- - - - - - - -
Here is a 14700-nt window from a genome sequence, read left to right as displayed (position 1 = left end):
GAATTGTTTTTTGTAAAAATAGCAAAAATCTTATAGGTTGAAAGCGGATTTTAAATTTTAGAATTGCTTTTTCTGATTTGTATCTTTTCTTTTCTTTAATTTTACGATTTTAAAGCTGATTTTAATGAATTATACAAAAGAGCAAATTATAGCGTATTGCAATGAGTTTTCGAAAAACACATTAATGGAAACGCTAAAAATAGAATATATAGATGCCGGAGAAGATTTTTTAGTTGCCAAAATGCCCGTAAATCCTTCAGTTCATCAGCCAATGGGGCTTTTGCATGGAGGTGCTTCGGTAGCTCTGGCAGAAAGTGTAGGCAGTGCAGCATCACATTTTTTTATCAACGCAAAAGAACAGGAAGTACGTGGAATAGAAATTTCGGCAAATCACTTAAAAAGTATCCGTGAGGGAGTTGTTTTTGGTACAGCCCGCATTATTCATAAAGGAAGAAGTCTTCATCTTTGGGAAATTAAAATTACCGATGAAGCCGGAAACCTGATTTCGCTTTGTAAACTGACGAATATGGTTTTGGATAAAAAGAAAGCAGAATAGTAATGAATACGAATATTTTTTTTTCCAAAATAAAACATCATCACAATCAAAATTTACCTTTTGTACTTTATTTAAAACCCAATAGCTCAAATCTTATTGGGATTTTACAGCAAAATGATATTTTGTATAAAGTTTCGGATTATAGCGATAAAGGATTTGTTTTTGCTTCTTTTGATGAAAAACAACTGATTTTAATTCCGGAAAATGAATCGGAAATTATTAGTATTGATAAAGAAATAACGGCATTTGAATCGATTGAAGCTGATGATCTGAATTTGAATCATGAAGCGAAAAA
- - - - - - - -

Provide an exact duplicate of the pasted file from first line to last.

Here is a 14700-nt window from a genome sequence, read left to right as displayed (position 1 = left end):
GAATTGTTTTTTGTAAAAATAGCAAAAATCTTATAGGTTGAAAGCGGATTTTAAATTTTAGAATTGCTTTTTCTGATTTGTATCTTTTCTTTTCTTTAATTTTACGATTTTAAAGCTGATTTTAATGAATTATACAAAAGAGCAAATTATAGCGTATTGCAATGAGTTTTCGAAAAACACATTAATGGAAACGCTAAAAATAGAATATATAGATGCCGGAGAAGATTTTTTAGTTGCCAAAATGCCCGTAAATCCTTCAGTTCATCAGCCAATGGGGCTTTTGCATGGAGGTGCTTCGGTAGCTCTGGCAGAAAGTGTAGGCAGTGCAGCATCACATTTTTTTATCAACGCAAAAGAACAGGAAGTACGTGGAATAGAAATTTCGGCAAATCACTTAAAAAGTATCCGTGAGGGAGTTGTTTTTGGTACAGCCCGCATTATTCATAAAGGAAGAAGTCTTCATCTTTGGGAAATTAAAATTACCGATGAAGCCGGAAACCTGATTTCGCTTTGTAAACTGACGAATATGGTTTTGGATAAAAAGAAAGCAGAATAGTAATGAATACGAATATTTTTTTTTCCAAAATAAAACATCATCACAATCAAAATTTACCTTTTGTACTTTATTTAAAACCCAATAGCTCAAATCTTATTGGGATTTTACAGCAAAATGATATTTTGTATAAAGTTTCGGATTATAGCGATAAAGGATTTGTTTTTGCTTCTTTTGATGAAAAACAACTGATTTTAATTCCGGAAAATGAATCGGAAATTATTAGTATTGATAAAGAAATAACGGCATTTGAATCGATTGAAGCTGATGATCTGAATTTGAATCATGAAGCGAAAAA